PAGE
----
It can be argued that virtually all the government’s responses to the coronavirus have been inadequate, from the testing fiasco to the failure to swiftly close our borders to infected arrivals (in contrast to countries such as Australia), the shambles of the track-and-trace plans, the disaster of transferring infected geriatric patients from NHS hospital beds to care homes, and the fact that we remain in near lockdown after 14 weeks of, in effect, house arrest.
However, it is undeniable that one government programme has succeeded beyond measure: the campaign to scare the country witless. Since the initial lockdown in March, messages such as “Stay at Home”, “Protect the NHS” and “Save Lives” have been ubiquitous across every possible form of media. The absence of many advertisers has made their incessant demands stand out even more. A Cambridge University survey suggested that the British were more anxious about Covid-19 than any other nation of the 10 in the study. This all-consuming obsession with death and disease is in itself deeply unhealthy.
Sadly, too few people have the slightest idea of the actual risk of their being hospitalised or dying from the coronavirus. Probably the majority of those infected with the disease in this country caught it in hospitals or nursing homes — catching it in the community was always unlikely. According to NHS England, 95% of those who have died in hospitals had a pre-existing health condition such as dementia, cancer, heart disease or diabetes. The highest proportion of deaths was in the 75-84 age group; healthy people under 40 run a very low risk of dying from Covid-19. That means for almost the entire working population it was not a serious threat — yet despite that, we meekly complied with draconian policies that turned our lives upside down.
I doubt it was the government’s propaganda alone that put the entire nation into an irrational funk. Perhaps it was also the fact that our very high-profile, recently elected prime minister contracted the illness and appeared to be at death’s door at one point. Or was it the overblown part in national life played by the NHS that fuelled our coronavirus obsession? Which other country indulged in a mass ritual like Clap for Carers for 10 weeks? Are we a fundamentally more gullible nation than others, or perhaps more law-abiding, and so swallowed the official scaremongering to an excessive degree?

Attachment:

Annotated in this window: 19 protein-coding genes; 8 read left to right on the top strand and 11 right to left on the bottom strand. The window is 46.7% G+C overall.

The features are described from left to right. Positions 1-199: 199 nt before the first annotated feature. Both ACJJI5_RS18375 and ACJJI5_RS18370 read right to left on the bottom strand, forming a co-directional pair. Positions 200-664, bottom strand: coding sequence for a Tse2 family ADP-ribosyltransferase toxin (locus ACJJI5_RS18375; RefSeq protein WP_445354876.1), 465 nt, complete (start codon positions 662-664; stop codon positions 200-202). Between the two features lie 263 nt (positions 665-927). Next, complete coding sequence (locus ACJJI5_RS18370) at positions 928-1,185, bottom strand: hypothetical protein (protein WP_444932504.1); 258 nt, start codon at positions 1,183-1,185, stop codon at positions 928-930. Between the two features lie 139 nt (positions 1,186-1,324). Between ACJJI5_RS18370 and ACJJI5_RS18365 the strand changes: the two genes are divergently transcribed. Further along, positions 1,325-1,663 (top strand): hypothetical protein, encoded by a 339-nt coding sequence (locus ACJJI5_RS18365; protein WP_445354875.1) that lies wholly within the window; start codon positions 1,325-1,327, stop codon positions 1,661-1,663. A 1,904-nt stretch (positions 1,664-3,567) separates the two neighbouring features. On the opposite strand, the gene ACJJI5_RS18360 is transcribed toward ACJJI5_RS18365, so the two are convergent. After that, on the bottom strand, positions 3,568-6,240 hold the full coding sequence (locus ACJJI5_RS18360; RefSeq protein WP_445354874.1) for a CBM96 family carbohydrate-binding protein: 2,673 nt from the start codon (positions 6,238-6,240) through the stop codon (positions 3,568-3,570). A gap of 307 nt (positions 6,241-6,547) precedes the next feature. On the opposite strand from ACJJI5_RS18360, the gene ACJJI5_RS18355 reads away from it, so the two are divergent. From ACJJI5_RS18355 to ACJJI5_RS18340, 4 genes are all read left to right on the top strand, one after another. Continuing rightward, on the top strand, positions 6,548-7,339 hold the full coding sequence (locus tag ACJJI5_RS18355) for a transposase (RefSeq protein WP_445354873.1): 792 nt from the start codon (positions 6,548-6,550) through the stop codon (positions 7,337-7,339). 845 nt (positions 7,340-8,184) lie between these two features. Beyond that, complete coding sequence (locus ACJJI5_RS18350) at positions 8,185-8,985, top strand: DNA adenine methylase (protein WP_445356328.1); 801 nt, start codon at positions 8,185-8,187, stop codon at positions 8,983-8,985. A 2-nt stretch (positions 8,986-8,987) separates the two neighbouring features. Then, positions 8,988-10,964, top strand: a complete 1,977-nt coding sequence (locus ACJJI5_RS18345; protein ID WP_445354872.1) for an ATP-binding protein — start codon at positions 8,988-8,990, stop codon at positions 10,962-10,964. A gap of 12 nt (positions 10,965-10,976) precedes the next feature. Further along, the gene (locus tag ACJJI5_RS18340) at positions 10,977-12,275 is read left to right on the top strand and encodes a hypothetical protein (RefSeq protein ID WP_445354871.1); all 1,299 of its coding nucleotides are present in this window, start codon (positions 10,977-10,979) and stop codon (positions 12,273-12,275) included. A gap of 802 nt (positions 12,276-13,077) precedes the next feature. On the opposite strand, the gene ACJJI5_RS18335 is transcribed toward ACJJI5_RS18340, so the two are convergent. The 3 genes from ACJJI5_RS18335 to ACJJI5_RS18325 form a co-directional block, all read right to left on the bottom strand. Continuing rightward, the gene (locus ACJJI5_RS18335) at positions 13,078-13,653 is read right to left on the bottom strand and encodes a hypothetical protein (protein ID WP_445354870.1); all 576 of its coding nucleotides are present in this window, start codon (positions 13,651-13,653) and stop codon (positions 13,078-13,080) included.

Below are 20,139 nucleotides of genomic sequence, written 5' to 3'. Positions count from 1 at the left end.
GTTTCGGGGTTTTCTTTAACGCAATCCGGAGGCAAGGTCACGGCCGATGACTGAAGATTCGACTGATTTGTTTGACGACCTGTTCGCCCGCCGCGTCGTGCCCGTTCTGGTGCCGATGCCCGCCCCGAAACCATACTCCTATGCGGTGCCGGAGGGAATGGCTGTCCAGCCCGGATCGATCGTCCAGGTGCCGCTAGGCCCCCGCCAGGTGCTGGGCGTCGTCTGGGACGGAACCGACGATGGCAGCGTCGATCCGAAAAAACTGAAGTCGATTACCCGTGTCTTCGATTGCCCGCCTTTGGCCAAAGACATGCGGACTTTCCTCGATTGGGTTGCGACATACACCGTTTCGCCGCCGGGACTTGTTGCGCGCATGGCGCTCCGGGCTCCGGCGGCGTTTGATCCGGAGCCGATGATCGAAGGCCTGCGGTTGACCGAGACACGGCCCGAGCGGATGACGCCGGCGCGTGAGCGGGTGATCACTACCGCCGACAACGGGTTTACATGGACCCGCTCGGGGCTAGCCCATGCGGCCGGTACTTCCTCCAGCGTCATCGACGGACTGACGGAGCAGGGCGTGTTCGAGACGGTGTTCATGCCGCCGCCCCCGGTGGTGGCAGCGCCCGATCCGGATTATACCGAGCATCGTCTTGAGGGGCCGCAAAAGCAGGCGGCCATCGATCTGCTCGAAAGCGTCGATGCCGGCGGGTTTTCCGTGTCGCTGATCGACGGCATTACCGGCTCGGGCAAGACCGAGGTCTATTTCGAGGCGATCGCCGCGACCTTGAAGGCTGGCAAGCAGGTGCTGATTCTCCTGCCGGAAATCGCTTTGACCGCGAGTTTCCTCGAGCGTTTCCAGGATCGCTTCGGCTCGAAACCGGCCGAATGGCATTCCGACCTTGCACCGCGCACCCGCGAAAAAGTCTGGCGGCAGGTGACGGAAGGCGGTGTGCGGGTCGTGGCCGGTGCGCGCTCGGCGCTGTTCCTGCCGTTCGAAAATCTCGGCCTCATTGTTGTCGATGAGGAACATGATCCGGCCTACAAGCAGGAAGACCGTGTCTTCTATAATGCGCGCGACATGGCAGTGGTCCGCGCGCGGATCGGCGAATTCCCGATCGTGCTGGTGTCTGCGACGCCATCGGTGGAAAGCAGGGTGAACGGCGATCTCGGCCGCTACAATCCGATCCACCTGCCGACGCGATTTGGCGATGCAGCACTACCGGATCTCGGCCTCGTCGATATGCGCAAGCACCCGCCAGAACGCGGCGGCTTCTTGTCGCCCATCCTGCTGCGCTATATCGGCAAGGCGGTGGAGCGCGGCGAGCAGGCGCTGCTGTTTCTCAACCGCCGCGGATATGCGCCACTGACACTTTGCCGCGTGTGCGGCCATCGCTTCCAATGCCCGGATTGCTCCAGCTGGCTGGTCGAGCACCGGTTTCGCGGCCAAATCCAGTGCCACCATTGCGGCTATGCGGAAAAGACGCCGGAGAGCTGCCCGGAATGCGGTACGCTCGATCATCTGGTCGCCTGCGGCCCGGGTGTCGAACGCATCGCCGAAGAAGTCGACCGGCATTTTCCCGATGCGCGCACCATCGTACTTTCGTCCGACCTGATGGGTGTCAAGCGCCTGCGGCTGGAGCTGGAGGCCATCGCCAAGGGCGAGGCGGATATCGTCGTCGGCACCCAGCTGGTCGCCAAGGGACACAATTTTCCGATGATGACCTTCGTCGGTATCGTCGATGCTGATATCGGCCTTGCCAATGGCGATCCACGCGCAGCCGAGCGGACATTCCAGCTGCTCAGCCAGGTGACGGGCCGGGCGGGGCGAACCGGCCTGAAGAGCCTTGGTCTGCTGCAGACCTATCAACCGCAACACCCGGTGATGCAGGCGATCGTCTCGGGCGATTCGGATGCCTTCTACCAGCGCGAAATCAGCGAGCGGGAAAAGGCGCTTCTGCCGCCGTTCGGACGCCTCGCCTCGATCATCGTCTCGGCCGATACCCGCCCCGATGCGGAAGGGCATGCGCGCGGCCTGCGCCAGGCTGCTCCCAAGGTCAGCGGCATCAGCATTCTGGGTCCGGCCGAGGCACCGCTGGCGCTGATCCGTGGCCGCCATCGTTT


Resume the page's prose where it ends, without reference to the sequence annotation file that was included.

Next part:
Possibly the power and overwhelming presence of the media has been a critical factor. I wonder whether other countries have such shrill TV and social media as us, hyping up anxiety and driving millions to irrational levels of fear. Even the state broadcaster, the BBC, which should be the voice of calm reason and the dispassionate reporting of facts, has helped to spread the panic.
It seems we are too easily led. We should take a more robust attitude towards our basic freedoms and our right to earn a living and conduct our daily lives in peace. This all matters, because an overly risk-averse society is not one that prospers or offers opportunities. Unless we recover our confidence and enthusiasm for life very quickly, we will compound the destruction caused by the pandemic.
People who still have jobs must all return to work; public transport needs to get back to full strength; hospitals and clinics need to resume usual treatments and diagnoses of conditions other than Covid-19; all public venues should be allowed to reopen completely; quarantine should be scrapped and travel permitted in full; schools should function without restrictions, and allow our children to make up for the education they have missed.
We cannot afford any longer to wallow in a state of dread, cowering at home as the country falls behind on every measure of civilisation that counts — unproductive, diminished and pathetic. The preoccupation with daily death counts, the R number and so forth should stop. This impoverished existence in lockdown must end and never be repeated.
Britain should wake from this induced coma, turn off the alarm and ignore the virus fanatics. There is a great deal of lost ground to be made up: debt, unemployment and insolvency have all piled up during the shutdown. Now the nation must graft furiously to prevent the damage becoming a self-reinforcing spiral of despair. We have the capacity to reconstruct our lives, but first we need to muster our courage and apply ourselves like never before.